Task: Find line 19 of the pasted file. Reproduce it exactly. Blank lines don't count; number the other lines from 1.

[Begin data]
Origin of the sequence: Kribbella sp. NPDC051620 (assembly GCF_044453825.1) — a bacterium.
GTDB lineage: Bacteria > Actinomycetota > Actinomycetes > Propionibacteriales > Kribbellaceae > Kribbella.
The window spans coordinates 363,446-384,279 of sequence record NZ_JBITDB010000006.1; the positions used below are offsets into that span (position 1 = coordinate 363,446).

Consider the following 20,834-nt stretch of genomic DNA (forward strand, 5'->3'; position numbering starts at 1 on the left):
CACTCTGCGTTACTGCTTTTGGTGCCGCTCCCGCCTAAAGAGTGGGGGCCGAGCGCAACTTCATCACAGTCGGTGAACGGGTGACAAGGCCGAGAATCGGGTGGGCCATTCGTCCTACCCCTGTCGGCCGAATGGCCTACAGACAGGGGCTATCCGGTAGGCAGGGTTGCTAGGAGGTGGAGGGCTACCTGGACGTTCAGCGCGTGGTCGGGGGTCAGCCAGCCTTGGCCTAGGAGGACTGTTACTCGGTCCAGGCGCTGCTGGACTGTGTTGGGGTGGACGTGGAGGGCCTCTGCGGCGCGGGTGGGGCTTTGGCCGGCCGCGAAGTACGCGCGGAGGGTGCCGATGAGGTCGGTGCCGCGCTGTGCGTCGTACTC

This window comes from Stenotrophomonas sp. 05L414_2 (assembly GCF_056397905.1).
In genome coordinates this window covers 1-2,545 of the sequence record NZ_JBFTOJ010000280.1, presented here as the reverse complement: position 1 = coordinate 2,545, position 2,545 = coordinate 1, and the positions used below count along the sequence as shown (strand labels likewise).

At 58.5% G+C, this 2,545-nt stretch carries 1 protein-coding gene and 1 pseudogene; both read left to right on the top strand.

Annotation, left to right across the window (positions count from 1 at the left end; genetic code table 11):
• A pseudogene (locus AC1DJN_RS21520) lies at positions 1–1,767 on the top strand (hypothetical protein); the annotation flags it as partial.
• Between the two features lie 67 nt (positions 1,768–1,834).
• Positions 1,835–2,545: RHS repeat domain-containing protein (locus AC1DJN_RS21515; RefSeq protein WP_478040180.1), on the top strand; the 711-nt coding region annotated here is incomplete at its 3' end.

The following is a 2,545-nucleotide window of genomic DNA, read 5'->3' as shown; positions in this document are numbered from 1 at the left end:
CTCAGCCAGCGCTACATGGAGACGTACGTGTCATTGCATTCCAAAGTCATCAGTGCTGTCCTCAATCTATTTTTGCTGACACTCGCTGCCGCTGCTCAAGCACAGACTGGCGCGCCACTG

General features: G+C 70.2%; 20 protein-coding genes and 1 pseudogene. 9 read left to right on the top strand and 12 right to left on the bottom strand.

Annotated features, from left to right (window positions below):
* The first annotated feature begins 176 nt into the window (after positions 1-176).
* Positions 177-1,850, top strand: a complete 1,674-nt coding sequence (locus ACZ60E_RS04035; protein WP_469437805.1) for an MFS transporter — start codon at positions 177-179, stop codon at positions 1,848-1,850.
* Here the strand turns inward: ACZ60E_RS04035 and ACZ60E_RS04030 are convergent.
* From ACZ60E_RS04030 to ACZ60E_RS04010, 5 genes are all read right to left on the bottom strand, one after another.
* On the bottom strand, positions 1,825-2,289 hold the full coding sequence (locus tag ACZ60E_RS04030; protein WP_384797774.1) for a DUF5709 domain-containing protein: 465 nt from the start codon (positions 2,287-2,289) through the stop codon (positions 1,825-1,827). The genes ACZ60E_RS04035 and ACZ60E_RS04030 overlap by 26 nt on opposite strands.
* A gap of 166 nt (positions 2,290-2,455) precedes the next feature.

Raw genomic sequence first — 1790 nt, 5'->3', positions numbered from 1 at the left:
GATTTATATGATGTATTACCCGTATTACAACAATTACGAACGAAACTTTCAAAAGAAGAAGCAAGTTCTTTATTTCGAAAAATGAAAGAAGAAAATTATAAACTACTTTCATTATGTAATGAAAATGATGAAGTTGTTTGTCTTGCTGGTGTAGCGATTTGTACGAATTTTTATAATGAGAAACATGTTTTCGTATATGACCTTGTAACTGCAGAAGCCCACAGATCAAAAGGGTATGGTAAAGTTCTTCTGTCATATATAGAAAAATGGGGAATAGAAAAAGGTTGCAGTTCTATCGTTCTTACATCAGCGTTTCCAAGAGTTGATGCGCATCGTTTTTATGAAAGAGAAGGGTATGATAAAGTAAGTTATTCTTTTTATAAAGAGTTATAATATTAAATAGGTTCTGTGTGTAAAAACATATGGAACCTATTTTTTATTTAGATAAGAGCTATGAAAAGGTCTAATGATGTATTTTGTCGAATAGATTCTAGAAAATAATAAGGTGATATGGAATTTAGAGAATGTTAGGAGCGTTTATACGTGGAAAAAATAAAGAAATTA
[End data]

* Here the strand turns inward: ACZ60E_RS04035 and ACZ60E_RS04030 are convergent.